Another study suggests excessive homework increases stress

A recent study has added to the research challenging the widely accepted use of homework as an education tool, this time specifically focusing on the effects of large amounts of homework on the well-being of affluent students.

The article, entitled “Nonacademic Effects of Homework in Privileged, High-Performing High Schools” was published online in the Journal of Experimental Education in July 2013 and is available here.

The study was conducted by Mollie Galloway of Lewis & Clark College, Jerusha Conner of Villanova University and Denise Pope of Stanford University.

Using regression analysis of survey data, Galloway, Conner and Pope found positive associations between the amount of time students reported they spent doing homework and the amount of stress students experienced – including exhaustion, drastic changes in weight, and headaches. Increasing time on homework also predicted increased sleep deprivation, and reduction of time spent with family, friends and doing hobbies.

The study found that more than 80 percent of students at elite schools in the survey reported experiencing at least one symptom of stress, while more than 60 percent reported homework interfering with family time or sleep.

Students reported spending a median of slightly more than three hours a week night on homework with a range between one and five hours a night.

The analysis controlled for the students’ grade level, gender, race, grade-point average and school.

The authors chose to focus on affluent students for the study because they noted that most research on the topic of homework described upper-middle class and wealthy parents as particularly enthusiastic about homework as a tool to maintain their children’s edge in academic preparation, and in the social hierarchy. The idea that homework is a tool for learning falls by the wayside under these circumstances.

In their work, Galloway, Conner and Pope also described previous research that argues homework increases disparities between rich and poor families – noting that students from wealthy families often have access to more resources, like well-educated parents, private tutors and stable family arrangements, that allow them to complete their homework more easily than their financially disadvantaged counterparts (see, for example here).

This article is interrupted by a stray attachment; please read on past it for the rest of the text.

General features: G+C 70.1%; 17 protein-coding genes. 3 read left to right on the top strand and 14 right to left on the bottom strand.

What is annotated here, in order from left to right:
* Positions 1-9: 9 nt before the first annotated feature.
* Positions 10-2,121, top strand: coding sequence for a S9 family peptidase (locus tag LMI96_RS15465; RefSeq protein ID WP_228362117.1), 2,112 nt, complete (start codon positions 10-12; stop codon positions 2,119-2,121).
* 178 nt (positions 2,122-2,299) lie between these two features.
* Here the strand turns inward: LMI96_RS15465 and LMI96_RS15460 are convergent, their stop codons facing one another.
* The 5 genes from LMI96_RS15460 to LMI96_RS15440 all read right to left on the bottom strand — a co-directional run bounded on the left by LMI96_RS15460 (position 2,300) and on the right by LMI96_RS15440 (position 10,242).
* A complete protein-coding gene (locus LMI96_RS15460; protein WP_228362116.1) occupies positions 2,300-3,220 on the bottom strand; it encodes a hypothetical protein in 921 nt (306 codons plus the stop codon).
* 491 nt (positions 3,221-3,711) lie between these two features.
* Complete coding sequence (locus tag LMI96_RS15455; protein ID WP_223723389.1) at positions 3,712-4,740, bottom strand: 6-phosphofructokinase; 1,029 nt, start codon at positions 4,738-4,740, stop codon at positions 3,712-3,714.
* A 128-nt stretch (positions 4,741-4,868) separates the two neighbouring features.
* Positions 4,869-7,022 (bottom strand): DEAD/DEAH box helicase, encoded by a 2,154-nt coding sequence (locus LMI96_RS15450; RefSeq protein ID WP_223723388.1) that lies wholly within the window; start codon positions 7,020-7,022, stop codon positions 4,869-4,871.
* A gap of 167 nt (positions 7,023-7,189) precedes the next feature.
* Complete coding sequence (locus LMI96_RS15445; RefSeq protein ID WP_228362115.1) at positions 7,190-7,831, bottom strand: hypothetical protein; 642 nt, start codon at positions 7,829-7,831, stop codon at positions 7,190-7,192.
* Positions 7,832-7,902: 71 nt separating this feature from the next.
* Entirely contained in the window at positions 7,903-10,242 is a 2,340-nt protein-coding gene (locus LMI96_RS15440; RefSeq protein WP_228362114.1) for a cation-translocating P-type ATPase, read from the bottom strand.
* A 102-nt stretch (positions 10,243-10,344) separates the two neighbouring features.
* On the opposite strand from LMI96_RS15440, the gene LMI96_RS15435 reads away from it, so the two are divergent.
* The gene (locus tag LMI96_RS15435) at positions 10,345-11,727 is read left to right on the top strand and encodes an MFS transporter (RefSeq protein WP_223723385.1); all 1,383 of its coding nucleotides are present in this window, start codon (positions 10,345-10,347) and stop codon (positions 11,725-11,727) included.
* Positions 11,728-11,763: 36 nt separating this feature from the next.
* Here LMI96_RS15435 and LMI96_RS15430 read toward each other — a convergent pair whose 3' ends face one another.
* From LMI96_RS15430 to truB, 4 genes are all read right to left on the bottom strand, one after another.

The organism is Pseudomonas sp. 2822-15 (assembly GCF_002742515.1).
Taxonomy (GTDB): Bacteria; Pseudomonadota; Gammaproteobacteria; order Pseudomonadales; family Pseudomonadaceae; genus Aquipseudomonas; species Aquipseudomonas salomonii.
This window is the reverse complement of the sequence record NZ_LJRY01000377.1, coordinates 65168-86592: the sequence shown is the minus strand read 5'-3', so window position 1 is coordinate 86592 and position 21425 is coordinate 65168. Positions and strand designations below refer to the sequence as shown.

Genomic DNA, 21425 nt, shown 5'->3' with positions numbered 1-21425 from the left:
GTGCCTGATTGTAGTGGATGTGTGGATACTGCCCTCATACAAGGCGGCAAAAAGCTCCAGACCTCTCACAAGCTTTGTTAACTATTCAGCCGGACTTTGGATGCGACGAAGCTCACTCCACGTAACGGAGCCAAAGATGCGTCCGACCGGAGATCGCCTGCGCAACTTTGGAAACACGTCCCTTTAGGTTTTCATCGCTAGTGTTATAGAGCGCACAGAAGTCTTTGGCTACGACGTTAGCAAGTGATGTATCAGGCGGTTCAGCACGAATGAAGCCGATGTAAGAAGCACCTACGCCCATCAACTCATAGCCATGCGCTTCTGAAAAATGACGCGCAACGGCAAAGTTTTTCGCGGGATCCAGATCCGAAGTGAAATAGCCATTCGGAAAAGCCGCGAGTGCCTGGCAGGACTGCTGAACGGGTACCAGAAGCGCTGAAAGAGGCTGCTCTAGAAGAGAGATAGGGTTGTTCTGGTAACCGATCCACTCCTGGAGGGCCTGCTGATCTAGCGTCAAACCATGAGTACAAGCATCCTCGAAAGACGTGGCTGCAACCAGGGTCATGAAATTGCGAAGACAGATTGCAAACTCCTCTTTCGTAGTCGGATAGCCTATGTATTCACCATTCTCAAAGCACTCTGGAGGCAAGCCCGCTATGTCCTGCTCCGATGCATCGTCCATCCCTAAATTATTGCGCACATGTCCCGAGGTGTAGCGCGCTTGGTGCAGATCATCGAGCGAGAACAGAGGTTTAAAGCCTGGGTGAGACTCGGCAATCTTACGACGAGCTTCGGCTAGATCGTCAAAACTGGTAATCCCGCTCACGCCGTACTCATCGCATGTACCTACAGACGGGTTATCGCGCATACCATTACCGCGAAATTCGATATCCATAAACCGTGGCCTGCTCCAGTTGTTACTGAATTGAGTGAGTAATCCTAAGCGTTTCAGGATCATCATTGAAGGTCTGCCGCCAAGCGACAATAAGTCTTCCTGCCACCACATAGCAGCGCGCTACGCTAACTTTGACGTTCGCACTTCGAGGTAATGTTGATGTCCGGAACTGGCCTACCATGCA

With this skeptical background on the value of homework in mind, the authors investigated to see if homework had debilitating effects on affluent students.

The study was based on surveying a sample of 4,713 students at 10 high schools in the San Francisco Bay area.  The high schools, which were a mix of public and private institutions, were in the top 20 percent performers of California schools, with more than 90 percent of students going on to attend a two- or four-year college in a state where an average of 50 percent of high school seniors do so. Household income of the median family at each school exceeded $90,000, roughly double the national median household income. The school populations were also contained considerably more whites and students of Asian descent than the average California school.

The paper did not discuss how the students were sampled within each high school, other than noting that parental consent was obtained.

Students filled out either paper or computer based questionnaires to provide data for the study. Each medium used the same questions. They described their stress levels by responding to questions asking them to describe how much sleep they got, and whether homework was interfering with time with family and friends or other activities. They also reported whether or not they had experienced any one of seven types of stress-related symptoms in the prior month, as well as their age, school, gender, race and GPA.

Galloway, Conner and Pope defended their use of student self-reports for data arguing that although students may well misreport some data systemically, it is important to take student perceptions seriously as they are the ones being most affected by homework.

In any case, the authors note that more research is needed, incorporating analysis from teachers and administrators as well as parents to gain a more complete picture of the effects of homework on all students.

“More discussion and empirical data are needed before we can end the homework debates. More important, such dialogue and research will help schools create homework that supports students and—ideally, that students support,” they wrote.

In an interview with CNN outside of the scope of this particular paper, Pope has suggested that limiting homework to two hours a night in high school, 90 minutes in middle school and none in elementary school – stating that research has demonstrated no benefits for younger children.

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